Wednesday, 1 May 2013

Test cricket coming soon...

Where does time go?  Last time I wrote on here England had just scraped a draw in New Zealand, through a combination of skill and luck.  NZ had the better of the tour but in the end weren’t good enough to beat England.  On the other hand, England underperformed in a series we all expected them to win comfortably.  For England Matt Prior was the star with both bat and gloves.  Nick Compton done well to cement his place with two centuries and Trotty had a good tour.  The other batsmen underperformed; Cook had a below par series, Bell is becoming inconsistent and Root was brought back down to earth.  England’s bowlers performed well on unhelpful pitches but didn’t have the impact we expected.  Monty in particular struggled at times.
Next up for England in a couple of weeks is two home matches against the Kiwi’s again and once again I expect us to win.  They won’t under estimate NZ at all this time and will know they are facing some young, talented players.  McCullum captained the side well and his bowlers didn’t let him down, Boult in particular impressed.  Fulton did well with the bat at home but I can’t see him doing much in English conditions.  Rutherford looked an exciting player and Williamson looks a very good player.  However if England perform anywhere near their best they will win.

While England were struggling Australia were getting well and truly battered in India.  They suffered woeful on field results and had factions within the squad off the pitch.  All very amusing for an English cricket fan but we know they can’t possibly be that bad later this summer.

Chris Gayle recently broke T20 records with a typically aggressive 175.  The highlights were fun to watch but hey, it's only IPL! 

Some books…
“The Hundred year old man who climbed out of the window and disappeared” has to be one of the longest book titles ever.  Written by Jonas Jonasson and set mostly in his native Sweden it tells the story of what happens to the centurion Allan Karlson when he steps out of his window to escape his hundredth birthday party.  During his disappearance Allan meets a host of lawless people and has a hilarious adventure involving a suitcase full of cash and a drug gang amongst many other things.  The book also flashes back to the past and charts Allan’s remarkable life and his hitherto unknown influence on the major acts of twentieth century history.  It’s a really funny and enjoyable read but does run out of steam a little towards the end.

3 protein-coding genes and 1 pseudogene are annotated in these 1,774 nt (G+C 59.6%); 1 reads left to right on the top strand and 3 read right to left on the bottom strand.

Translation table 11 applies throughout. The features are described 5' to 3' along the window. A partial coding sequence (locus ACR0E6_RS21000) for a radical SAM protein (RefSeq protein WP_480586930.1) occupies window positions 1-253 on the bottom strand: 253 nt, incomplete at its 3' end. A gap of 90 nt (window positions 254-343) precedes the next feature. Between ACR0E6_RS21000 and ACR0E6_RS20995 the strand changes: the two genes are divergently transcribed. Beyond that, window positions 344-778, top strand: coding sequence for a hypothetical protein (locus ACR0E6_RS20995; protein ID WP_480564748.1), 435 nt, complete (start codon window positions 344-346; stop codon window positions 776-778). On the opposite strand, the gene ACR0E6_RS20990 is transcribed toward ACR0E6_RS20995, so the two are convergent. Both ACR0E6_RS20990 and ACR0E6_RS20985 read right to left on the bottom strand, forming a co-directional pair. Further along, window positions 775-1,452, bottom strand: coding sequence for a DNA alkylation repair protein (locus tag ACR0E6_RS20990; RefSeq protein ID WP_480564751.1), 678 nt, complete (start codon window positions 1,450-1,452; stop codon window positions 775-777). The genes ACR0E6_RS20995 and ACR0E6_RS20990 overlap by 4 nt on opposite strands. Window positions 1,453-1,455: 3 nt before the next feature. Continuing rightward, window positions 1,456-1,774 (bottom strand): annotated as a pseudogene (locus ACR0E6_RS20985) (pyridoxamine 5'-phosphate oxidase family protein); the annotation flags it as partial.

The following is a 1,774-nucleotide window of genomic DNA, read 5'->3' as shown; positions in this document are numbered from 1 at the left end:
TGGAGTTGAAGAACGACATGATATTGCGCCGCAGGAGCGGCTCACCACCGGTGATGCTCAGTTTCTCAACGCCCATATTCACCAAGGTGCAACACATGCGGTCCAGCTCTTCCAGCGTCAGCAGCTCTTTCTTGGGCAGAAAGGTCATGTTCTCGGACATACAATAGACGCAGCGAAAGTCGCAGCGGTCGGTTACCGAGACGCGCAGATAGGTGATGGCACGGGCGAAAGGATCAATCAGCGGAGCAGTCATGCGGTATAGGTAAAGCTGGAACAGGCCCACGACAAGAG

“Brave New World” was written by Aldous Huxley in 1932 and gives a prophecy of the world six hundred years from now.  God has been replaced by “Our Ford”, Henry Ford no less, the inventor of the production line.  The world is now at a consistent state peace and contentment populated by genetically modified races formed into a Caste system.  People are no longer born but grown in bottles and conditioned (brain washed?) to be happy. When times get a little tough there’s the state controlled drug, “Soma”, issued for free.  Not everyone is happy in this utopia and when two such characters venture to a “Reservation” to see “savages” who are actually born from mothers then the real hero of the story is found.  This book is often compared to “1984” and actually pre-dates it but is a much easier read than George Orwell’s masterpiece.  Whether Huxley’s vision of the future is any more or less palatable than 1984 is debateable but it’s far less terrifying and perhaps suffers in comparison because of this?

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